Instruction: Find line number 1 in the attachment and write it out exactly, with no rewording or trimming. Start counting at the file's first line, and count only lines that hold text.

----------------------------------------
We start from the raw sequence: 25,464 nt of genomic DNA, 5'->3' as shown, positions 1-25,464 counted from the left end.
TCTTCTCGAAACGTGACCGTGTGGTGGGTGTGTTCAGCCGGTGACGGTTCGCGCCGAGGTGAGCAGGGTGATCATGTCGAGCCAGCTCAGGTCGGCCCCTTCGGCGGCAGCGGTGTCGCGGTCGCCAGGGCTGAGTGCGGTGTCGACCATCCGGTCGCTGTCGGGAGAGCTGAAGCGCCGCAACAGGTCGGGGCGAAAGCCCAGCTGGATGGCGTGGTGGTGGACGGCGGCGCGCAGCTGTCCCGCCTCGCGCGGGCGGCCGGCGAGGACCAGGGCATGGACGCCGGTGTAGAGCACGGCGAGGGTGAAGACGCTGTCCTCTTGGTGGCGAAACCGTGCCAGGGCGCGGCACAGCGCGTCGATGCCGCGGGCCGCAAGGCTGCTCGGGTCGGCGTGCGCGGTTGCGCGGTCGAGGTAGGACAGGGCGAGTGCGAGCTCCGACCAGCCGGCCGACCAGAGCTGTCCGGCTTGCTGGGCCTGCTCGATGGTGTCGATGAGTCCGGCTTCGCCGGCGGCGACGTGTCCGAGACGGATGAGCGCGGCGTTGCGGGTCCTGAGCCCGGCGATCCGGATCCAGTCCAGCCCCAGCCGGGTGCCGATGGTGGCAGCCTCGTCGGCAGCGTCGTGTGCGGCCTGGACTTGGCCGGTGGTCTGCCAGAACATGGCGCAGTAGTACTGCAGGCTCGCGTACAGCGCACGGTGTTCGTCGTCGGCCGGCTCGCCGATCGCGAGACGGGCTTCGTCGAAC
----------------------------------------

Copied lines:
We start from the raw sequence: 25,464 nt of genomic DNA, 5'->3' as shown, positions 1-25,464 counted from the left end.